Monday, September 13, 2010

The Multifaceted Path

I have come to realize that there are as many ways to understand the Universe as there are snowflakes in a winter storm, and just as many ways to connect with it. Some of us have an understanding that we call God. Some don’t believe in God, and yet believe in a Universal Mind that orchestrates the grand symphony of life. Others believe in many gods: the gods of Nature – one for each little part of Creation. But then, that Creation is connected by One Life Force that lives, and breathes, and has its being in all of these separate gods.

I have friends and acquaintances that include an assortment of Protestants, a Christian Scientist, Hindus, Latter Day Saints, Catholics, Reiki masters, Quakers, and Jews. I count among my best friends a psychic Unitarian who leads guided meditations, a Yoga teacher who practices mindfulness meditation, a polytheistic Animist, and a Presbyterian who sees auras. Each one is following a path of love – for love is the main component of each individual path. I respect and honor them all.

Mark and I have warmed a pew at the First
United Presbyterian Church in Oneonta for twenty years. Belonging to a spiritual community is an important element in our life. I think of church as the trailhead of my spiritual path. I begin my week on Sunday morning with uplifting music, theological lessons to ponder, and connections with church family members. Love fills the sanctuary with a palpable energy! During the week I dally on several stepping stones of my multifaceted path, making sure not to stay on one well-worn section for too long. I may read some words of wisdom in a book such as The Third Jesus: The Christ We Cannot Ignore by Deepak Chopra, or gaze at the miraculous photographs in Crop Circles: Signs, Wonders and Mysteries by Steve and Karen Alexander. I will read The Upper Room devotions with Mark in the morning, and pray with him at bedtime. I’ll meditate with one of my CDs: my current favorite is: “Solar Radiance: Becoming a More Perfect Light” with Sanaya Roman. I may go into the Artisan’s Guild and talk to Debbie, a Wiccan high priestess, who creates beautiful crystal jewelry and offers energy healings to clients. Debbie is “a good witch,” who, like Glenda in The Wizard of Oz, casts spells only in the name of love and goodwill.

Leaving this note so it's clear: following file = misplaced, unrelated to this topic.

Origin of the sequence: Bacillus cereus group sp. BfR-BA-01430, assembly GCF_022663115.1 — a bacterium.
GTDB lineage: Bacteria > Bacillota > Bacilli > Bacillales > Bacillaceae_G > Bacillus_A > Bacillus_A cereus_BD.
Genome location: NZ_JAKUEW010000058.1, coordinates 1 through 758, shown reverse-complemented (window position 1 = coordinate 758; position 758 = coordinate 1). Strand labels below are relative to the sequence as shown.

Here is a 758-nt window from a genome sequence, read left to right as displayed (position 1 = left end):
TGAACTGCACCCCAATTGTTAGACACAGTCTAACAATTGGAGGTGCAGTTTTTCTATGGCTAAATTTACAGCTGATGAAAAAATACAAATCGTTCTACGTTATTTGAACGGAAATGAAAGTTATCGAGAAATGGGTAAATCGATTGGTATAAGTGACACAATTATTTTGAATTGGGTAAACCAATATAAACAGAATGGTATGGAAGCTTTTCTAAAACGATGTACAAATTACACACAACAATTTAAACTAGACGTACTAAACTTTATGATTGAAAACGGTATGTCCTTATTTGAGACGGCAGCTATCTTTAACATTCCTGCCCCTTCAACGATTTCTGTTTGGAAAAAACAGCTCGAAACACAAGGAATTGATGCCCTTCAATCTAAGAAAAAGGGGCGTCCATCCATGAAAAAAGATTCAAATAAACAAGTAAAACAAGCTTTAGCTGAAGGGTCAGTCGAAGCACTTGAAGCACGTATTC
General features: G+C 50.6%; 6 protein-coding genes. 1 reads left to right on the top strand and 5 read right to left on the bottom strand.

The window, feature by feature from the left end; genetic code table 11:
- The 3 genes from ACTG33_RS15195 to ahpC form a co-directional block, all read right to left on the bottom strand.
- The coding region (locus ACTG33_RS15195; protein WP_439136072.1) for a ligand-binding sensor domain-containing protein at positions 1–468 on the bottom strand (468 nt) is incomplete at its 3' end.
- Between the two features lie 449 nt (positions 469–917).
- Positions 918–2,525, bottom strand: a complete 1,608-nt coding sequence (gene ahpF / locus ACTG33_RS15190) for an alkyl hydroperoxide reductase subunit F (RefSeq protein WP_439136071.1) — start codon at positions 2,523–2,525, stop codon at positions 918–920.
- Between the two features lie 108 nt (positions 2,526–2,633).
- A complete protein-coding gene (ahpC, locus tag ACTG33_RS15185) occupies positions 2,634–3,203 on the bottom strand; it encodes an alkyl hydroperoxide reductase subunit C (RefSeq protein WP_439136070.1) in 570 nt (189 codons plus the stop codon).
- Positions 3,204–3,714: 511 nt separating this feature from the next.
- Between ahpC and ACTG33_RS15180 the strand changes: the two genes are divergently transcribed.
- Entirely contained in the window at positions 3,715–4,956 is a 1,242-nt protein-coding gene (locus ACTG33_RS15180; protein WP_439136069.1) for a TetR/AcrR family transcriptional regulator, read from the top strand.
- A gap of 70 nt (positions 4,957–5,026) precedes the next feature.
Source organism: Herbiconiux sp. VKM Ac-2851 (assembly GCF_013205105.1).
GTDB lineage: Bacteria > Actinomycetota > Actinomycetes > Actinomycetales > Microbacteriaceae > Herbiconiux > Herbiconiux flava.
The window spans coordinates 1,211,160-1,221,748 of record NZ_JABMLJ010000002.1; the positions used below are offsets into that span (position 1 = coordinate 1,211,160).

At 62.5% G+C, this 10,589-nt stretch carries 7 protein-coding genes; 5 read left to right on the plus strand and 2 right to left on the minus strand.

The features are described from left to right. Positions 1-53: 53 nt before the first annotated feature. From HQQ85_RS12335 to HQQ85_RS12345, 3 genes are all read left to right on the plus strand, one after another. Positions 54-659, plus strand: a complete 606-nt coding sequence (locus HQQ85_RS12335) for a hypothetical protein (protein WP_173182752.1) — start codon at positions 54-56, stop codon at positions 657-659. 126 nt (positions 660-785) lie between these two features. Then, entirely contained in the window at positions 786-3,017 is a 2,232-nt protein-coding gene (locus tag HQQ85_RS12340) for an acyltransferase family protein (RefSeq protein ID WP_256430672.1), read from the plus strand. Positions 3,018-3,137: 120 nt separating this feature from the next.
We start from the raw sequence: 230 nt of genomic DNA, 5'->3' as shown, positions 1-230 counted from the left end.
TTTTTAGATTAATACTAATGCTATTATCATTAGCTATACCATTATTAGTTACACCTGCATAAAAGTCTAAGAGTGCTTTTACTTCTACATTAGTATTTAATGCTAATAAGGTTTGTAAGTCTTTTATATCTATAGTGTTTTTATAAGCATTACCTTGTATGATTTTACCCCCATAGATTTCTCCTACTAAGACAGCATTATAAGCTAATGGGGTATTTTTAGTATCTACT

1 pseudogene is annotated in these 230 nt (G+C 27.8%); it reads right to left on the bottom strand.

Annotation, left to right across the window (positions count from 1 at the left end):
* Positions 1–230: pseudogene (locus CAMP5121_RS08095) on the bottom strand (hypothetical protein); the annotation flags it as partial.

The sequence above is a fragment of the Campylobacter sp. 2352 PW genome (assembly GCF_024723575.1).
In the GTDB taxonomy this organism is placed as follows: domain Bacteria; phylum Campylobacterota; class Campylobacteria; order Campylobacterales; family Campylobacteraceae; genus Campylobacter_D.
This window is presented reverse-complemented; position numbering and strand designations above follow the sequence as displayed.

On the first Wednesday of each month I like to attend Vespers at the Unitarian-Universalist Society, where Diana leads participants in a guided meditation, sometimes to help us forgive those who have “trespassed against us,” sometimes to obtain guidance for our spiritual path. Then we light candles for every joy and every concern that we lift up in prayer. The pool of flames reminds us of the Light and Love that is expressed with our gratitude and intercessions.

Sometimes I’ll have a conversation, online, on the phone, or in person over tea, with a friend who likes to share thoughts about the path she’s on. Lilly serves the gods of nature who she also refers to as “the gods of love.” She speaks of “Loving Kindness” as a goddess, and vows to serve this goddess in all of her actions and dealings. Lilly’s path is peopled with love and joy and beauty!

Anna tells me about the yoga classes she teaches. I attended these classes for a couple of years, and I know that she shares her expertise in a gentle and caring manner. Anna tells her students: “There is a word that is often heard in the practice of yoga. That word is Ahimsa. Ahimsa is a Sanskrit word that may be translated as non-harming. But it is also translated as love. Let us love ourselves in our practice, offering kindness to ourselves. . . . Non-harming, letting go of violence. Love. We might just call it compassion."

It has always been my belief that everyone is a begotten child of God. I don't think of myself as an adopted child, as many Christians refer to themselves - because I think each of us is created by the same Divine Love that also poured life into the man, Jesus, - who demonstrates for us how to behave as divine children. If we see each other as One in spirit, having one parentage, and one divine consciousness, how much easier it is to love one another! We can even call God by different names, and follow different messengers, such as Buddha, or Mohammed, or Joseph Smith. But if we worship in the spirit of love, and listen with our hearts to each teacher's messages of love, we are still all One. As interfaith minister, Susanna Macomb says: “It is love, after all, that breaks down the prejudice and fear between people of different faiths and different cultures.”

1 comment:

  1. I agree wholeheartedly that love is what unites many "religions" and I pray for the day that we set aside surface differences and work together for a loving future. You are an inspiration, Emily!

    Puny Human